GSA Annual Meeting in Seattle, Washington, USA - 2017

Paper No. 93-11
Presentation Time: 11:05 AM


LEVY, Jonathan, Institute for the Environment and Sustainability, Miami University, 118 Shideler Hall, 250 S. Patterson Ave., Oxford, OH 45056, HAY, Cameron, Anthropology, Miami University, Oxford, OH 45056, CHANDIPO, Rodwell, Zambia Environmental Management Agency, Corner Church and Suez Roads, Plot No. 6975, Lusaka, 10101, Zambia, NYAMBE, Imasiku, Department of Geology, School of Mines, University of Zambia, Great East Road, P.O. Box 32379, Lusaka, 32379, Zambia, MUTITI, Samuel, Department of Biological and Environmental Sciences, Georgia College and State University, Milledgeville, GA 31061 and MEIMAN, Joe, National Park Service, Mammoth Cave National Park, Park City, KY 42160,

Lusaka, Zambia, is a rapidly growing city with over 2 million people. About 65% of the population lives in low-income, periurban communities. Most of their water supply comes from vulnerable, aquifer systems, severely impacted by human activities, especially waste disposal and sanitation. Water-borne disease is frequent. In the early 2000s, CARE International partnered with the Zambian government to establish Water Trusts in several communities to be run by community residents. The Water Trusts extract groundwater from relatively deep boreholes and deliver it to numerous public tap stands. Vendors sell the water at limited times of the day for about $0.02 per 20 L; the money is used to run and expand the water delivery systems. Some residents, however, acquire water from shallow, hand-dug wells. Research goals were to 1) assess the quality of water provided by the Water Trusts compared to water in the shallow wells, 2) assess the coverage provided by the Water Trusts, 3) explore why some residents might still acquire their drinking water from the shallow wells, 4) document the reported extent of water-borne disease, 5) explore the relation of shallow water contamination to the bedrock geology and 6) use groundwater dye tracing to investigate the nature of the karst system. Water quality was assessed in six communities measuring concentrations of E. Coli bacteria and nitrate. Water Trust coverage and attitudes towards different water sources were assessed with surveys given to Water Trust managers. Groundwater dye traces were conducted in similar geological settings in less populated areas to assess conduit connectivity and groundwater velocities.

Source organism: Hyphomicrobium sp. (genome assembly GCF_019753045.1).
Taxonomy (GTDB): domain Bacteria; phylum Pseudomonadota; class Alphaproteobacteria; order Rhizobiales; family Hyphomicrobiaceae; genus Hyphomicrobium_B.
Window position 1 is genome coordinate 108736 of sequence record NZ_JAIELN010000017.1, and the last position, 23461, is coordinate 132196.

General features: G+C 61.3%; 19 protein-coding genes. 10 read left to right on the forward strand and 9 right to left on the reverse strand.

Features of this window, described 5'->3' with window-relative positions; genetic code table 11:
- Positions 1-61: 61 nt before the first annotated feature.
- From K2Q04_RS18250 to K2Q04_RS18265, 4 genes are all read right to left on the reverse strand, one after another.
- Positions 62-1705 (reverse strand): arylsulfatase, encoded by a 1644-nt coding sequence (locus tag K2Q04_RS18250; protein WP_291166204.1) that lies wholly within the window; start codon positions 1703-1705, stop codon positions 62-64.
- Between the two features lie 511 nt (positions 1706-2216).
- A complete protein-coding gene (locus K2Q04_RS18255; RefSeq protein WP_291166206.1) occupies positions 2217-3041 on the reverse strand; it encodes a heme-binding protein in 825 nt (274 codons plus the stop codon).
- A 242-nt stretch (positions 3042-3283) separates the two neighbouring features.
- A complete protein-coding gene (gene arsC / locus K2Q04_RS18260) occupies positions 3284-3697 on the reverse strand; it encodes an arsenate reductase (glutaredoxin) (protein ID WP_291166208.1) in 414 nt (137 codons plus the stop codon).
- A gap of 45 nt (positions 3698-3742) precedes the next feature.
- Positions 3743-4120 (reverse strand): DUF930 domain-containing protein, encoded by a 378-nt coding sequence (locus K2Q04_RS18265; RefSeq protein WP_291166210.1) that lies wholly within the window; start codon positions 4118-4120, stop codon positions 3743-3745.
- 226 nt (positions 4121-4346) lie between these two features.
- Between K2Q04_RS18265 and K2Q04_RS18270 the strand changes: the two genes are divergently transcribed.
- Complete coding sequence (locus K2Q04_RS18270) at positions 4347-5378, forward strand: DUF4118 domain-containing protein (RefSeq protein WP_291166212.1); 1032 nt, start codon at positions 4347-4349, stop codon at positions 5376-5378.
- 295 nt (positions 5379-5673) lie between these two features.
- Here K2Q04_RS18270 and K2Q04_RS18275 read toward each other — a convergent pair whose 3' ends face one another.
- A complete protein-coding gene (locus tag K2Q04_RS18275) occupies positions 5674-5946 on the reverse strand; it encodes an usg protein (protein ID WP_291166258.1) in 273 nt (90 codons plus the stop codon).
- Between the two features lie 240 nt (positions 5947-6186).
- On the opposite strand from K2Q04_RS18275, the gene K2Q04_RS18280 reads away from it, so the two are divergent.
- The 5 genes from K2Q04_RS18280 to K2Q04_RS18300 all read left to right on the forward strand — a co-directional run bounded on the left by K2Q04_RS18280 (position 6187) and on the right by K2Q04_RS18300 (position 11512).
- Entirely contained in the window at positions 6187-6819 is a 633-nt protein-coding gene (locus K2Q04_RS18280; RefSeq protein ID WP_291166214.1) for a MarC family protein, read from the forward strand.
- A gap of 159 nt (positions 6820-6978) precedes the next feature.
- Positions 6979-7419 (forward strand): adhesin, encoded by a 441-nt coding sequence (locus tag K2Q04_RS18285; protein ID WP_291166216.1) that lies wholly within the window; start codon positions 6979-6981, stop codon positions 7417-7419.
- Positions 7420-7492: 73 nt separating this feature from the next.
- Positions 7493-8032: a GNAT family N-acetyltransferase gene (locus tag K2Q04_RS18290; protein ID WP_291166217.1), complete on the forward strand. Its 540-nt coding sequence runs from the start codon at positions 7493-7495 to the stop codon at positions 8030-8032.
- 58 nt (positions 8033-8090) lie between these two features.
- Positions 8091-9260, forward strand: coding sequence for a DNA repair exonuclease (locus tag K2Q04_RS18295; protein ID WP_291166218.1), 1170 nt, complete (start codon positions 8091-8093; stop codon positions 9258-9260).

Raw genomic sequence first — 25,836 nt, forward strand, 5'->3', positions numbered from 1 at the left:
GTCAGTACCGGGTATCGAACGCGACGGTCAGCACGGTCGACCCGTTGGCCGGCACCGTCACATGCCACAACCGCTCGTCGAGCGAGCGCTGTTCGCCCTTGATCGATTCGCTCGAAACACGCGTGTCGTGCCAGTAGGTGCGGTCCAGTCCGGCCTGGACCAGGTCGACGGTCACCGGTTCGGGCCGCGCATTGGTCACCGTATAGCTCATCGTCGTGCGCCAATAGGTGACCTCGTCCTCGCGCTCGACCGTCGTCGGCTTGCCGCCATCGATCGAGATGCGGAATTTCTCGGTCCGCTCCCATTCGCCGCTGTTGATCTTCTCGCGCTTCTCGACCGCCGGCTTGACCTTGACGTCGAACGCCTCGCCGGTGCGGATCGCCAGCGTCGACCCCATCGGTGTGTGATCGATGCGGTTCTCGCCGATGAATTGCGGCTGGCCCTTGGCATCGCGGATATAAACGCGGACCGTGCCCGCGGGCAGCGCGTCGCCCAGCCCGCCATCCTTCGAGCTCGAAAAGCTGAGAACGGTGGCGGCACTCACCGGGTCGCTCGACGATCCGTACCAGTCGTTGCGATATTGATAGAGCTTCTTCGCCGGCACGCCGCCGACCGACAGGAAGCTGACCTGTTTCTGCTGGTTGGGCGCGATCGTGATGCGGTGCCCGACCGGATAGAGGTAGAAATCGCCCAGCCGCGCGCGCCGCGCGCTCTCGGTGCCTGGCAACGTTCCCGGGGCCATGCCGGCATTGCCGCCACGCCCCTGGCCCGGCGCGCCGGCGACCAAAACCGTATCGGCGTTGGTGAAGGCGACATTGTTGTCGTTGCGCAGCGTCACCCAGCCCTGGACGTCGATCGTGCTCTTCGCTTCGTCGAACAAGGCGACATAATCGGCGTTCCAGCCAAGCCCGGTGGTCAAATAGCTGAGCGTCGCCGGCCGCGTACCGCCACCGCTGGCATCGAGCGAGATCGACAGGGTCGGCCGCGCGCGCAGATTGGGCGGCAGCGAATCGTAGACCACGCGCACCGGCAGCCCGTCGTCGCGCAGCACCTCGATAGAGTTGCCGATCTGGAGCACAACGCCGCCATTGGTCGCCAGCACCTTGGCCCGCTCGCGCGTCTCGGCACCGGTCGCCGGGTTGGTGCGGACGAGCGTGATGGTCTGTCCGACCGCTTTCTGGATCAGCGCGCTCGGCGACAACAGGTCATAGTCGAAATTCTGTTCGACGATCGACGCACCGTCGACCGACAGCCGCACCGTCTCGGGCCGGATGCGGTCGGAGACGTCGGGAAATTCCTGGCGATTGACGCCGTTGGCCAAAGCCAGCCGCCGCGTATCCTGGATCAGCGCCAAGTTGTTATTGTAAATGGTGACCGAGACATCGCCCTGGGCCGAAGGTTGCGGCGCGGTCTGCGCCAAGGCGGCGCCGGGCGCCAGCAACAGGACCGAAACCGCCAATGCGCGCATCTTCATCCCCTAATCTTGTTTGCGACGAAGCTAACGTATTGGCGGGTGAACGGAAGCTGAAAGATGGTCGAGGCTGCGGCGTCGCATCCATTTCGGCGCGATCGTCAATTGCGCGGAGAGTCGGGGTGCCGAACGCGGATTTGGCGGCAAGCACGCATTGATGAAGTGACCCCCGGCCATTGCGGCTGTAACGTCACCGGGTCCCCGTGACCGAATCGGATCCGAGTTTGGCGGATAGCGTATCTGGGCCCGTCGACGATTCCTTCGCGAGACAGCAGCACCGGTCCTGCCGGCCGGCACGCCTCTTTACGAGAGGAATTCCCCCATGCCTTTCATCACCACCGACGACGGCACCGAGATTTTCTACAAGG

Water Trust-supplied water was generally high quality. Shallow well water had high nitrate and E. coli concentrations indicating contamination from nearby pit latrines. Contamination was worse in the more karstic formations. Dye traces, however, indicated that direct influence through large connected conduits is not rapidly occurring. Water Trust managers reported that among the six communities, the percentage of people served ranged from 14 to 95% and averaged 55%. Many residents rely on the shallow well water due to the convenience (close by and always open) and the cost. There is much greater incidence of water-borne disease among residents drinking shallow well water.